Mayweather attracts attention as Guerrero fight approaches

Despite the chaos and pandemonium that is a normal Floyd Mayweather Jr. media day, the object of everyone’s desire appeared calm and at peace.

Freedom tends to do that to a person. So can $200 million or so. That’s what Mayweather stands to make at minimum for the six-fight deal he struck with Showtime Pay Per View this year, one that begins with his May 4 WBC welterweight title defense against Robert Guerrero at the MGM Grand Garden.

“It’s been a long time, but I’m back,” Mayweather said Wednesday at his gym off Spring Mountain Road, filled with close to 200 people with cameras stacked six deep to capture every word and movement. “I’m happy I’m free. I’m happy to be home. That’s very important.”

Mayweather served 60 days in the Clark County Detention Center last summer after pleading guilty to domestic battery. He said he came out of his incarceration a changed man.

“There’s nothing cool about being locked up,” Mayweather said. “No one wants to lose their freedom.”

He’s glad he’ll be fighting again soon. His last fight was May 5, when he won a unanimous decision over Miguel Cotto at the MGM Grand Garden.

He’s excited about having his father, Floyd Sr., train him again while retaining his uncle Roger, who has worked with him the past 16 years. And he’s looking to build on his legacy and stay undefeated while remaining boxing’s pound-for-pound king.

“I’m grateful to be the face of boxing, and I always want to attach my name to success,” said Mayweather (43-0, 26 knockouts). “Having my dad can’t do nothing but help me. It can only be good to have another great trainer to work with me.”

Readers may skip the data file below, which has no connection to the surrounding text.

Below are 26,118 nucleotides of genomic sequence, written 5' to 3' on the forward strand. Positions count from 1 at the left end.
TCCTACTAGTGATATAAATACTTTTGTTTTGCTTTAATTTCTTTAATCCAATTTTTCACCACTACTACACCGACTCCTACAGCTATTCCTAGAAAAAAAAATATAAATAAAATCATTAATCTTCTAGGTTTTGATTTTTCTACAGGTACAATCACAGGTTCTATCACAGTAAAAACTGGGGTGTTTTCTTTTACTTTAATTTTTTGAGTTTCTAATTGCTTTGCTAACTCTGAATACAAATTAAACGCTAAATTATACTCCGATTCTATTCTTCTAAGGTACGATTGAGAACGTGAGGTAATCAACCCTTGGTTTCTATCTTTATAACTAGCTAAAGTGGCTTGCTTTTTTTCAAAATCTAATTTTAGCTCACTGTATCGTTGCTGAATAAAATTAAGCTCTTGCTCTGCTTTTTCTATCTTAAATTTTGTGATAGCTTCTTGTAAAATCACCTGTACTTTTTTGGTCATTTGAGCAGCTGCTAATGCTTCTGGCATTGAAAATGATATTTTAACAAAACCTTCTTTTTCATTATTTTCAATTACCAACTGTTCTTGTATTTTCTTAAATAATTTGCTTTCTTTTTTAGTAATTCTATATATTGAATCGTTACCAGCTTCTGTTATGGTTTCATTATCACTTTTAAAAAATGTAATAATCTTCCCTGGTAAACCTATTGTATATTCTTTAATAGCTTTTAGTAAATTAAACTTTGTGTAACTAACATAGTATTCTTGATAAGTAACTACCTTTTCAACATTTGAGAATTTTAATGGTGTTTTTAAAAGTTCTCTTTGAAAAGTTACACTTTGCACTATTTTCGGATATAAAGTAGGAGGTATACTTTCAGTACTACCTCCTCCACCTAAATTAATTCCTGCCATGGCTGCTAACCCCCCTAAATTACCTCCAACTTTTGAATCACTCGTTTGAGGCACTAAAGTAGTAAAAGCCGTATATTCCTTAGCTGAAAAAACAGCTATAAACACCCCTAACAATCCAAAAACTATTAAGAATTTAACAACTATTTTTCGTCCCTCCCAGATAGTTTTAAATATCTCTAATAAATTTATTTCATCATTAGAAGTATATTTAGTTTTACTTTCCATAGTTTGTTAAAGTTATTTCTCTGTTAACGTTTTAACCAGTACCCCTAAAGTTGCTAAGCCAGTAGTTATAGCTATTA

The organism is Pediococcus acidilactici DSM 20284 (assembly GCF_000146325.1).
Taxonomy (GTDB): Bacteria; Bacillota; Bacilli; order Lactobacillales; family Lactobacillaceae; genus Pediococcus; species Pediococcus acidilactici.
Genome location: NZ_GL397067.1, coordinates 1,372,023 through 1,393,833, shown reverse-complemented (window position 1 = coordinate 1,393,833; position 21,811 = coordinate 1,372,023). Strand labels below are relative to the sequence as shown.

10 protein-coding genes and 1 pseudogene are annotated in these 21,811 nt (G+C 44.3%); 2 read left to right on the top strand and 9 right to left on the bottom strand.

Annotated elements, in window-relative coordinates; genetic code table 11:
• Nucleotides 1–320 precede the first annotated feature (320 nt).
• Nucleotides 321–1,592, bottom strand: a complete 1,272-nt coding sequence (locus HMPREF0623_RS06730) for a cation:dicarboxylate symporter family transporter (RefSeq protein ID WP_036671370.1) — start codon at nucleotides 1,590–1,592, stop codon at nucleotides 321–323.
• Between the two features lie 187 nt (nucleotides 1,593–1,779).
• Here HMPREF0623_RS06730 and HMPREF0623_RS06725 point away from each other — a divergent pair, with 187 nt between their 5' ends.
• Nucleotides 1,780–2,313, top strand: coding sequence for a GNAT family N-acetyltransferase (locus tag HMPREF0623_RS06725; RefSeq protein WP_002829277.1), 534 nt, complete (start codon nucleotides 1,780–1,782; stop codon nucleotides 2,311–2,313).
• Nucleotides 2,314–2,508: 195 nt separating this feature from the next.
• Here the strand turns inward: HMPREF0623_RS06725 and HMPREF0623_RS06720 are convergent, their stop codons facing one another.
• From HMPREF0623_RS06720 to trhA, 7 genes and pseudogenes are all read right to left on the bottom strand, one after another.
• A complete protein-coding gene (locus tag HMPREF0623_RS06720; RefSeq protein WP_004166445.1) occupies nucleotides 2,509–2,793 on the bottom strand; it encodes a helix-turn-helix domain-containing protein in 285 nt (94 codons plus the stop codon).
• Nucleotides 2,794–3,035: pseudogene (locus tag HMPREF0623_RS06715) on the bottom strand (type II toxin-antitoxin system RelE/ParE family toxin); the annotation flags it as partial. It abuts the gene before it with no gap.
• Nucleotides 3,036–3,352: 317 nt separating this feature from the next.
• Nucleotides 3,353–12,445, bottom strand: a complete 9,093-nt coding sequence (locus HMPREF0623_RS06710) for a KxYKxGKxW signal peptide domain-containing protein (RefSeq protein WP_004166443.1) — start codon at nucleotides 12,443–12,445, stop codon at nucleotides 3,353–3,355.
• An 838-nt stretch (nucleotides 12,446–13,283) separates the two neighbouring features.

Mayweather, 36, said as he got older, he got wiser. He still trains hard, but he also has learned to get his rest. He doesn’t have to worry about making 147 pounds come May 4 because he’s already there (he weighed 148 Wednesday). And he knows better than any other fighter how to adjust with each round.

“I think you mature with time,” Mayweather said. “I can handle taking a long layoff. I’ve done it before. But I train smarter now. When I was young I never took a day off from training, and I would go hard every day. Now I’ve learned that when you get some good rest, you feel better, and you get more accomplished. I’m getting a lot of rest now, and I can see the difference.

“I’ll take (today) off completely. Friday, I’ll do 10 (rounds) and have a grueling workout. But I still feel young, and I still work like a young man.”

Mayweather said his experience will come in handy against the 30-year-old Guerrero (31-1-1, 18 KOs). He watched Guerrero’s impressive win over Andre Berto in November, but he’s smart enough to know that one fight doesn’t define someone.

“Robert Guerrero is someone I can’t overlook,” Mayweather said. “I don’t know Robert Guerrero’s best attributes. Once I get in the ring and see what he’s got, I’ll do what I have to do.

“I can go into the ring and take away what my opponent does well. I’m one of the smartest fighters around. Being smart is what matters.”

Being free to fight and earn a living matters more, and Mayweather said that is something he doesn’t take for granted these days. It allows him to flaunt and add to his ample affluence: He showed up Wednesday in a white Ferrari.

But Mayweather said he’s not trying to be brash while raking in hundreds of millions while trying to keep his sport relevant.

“I’m not bitter; I have a positive heart,” Mayweather said. “You take the good with the good and the bad with the bad. You try to live each day as it comes and try to be the best person I can be.”

Contact reporter Steve Carp at scarp@reviewjournal.com or 702-387-2913. Follow him on Twitter: @stevecarprj.

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